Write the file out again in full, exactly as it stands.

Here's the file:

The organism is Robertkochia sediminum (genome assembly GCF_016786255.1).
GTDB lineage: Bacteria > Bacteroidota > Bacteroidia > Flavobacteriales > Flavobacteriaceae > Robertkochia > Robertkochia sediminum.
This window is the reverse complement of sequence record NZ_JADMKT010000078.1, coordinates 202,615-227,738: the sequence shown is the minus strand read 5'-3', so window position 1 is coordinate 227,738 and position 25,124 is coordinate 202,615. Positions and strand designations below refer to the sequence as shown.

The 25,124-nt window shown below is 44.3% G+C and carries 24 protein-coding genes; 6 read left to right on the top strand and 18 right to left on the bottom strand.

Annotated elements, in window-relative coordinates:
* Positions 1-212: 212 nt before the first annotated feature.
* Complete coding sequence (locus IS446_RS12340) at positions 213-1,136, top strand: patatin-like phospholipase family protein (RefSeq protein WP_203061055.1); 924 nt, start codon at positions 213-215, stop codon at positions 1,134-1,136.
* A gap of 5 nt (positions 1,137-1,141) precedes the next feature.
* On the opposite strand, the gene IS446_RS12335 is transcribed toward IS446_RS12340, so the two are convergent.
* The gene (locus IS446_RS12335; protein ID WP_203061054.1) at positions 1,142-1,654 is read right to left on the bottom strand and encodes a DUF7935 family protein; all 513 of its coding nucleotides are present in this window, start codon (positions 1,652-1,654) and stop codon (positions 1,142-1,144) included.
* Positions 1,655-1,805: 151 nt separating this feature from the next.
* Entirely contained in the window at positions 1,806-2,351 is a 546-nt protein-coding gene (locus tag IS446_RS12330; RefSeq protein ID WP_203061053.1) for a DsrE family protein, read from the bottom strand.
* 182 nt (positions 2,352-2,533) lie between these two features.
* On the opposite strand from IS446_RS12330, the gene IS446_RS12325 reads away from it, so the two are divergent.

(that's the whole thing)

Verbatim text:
The organism is Robertkochia sediminum (genome assembly GCF_016786255.1).
GTDB lineage: Bacteria > Bacteroidota > Bacteroidia > Flavobacteriales > Flavobacteriaceae > Robertkochia > Robertkochia sediminum.
This window is the reverse complement of sequence record NZ_JADMKT010000078.1, coordinates 202,615-227,738: the sequence shown is the minus strand read 5'-3', so window position 1 is coordinate 227,738 and position 25,124 is coordinate 202,615. Positions and strand designations below refer to the sequence as shown.

The 25,124-nt window shown below is 44.3% G+C and carries 24 protein-coding genes; 6 read left to right on the top strand and 18 right to left on the bottom strand.

Annotated elements, in window-relative coordinates:
* Positions 1-212: 212 nt before the first annotated feature.
* Complete coding sequence (locus IS446_RS12340) at positions 213-1,136, top strand: patatin-like phospholipase family protein (RefSeq protein WP_203061055.1); 924 nt, start codon at positions 213-215, stop codon at positions 1,134-1,136.
* A gap of 5 nt (positions 1,137-1,141) precedes the next feature.
* On the opposite strand, the gene IS446_RS12335 is transcribed toward IS446_RS12340, so the two are convergent.
* The gene (locus IS446_RS12335; protein ID WP_203061054.1) at positions 1,142-1,654 is read right to left on the bottom strand and encodes a DUF7935 family protein; all 513 of its coding nucleotides are present in this window, start codon (positions 1,652-1,654) and stop codon (positions 1,142-1,144) included.
* Positions 1,655-1,805: 151 nt separating this feature from the next.
* Entirely contained in the window at positions 1,806-2,351 is a 546-nt protein-coding gene (locus tag IS446_RS12330; RefSeq protein ID WP_203061053.1) for a DsrE family protein, read from the bottom strand.
* 182 nt (positions 2,352-2,533) lie between these two features.
* On the opposite strand from IS446_RS12330, the gene IS446_RS12325 reads away from it, so the two are divergent.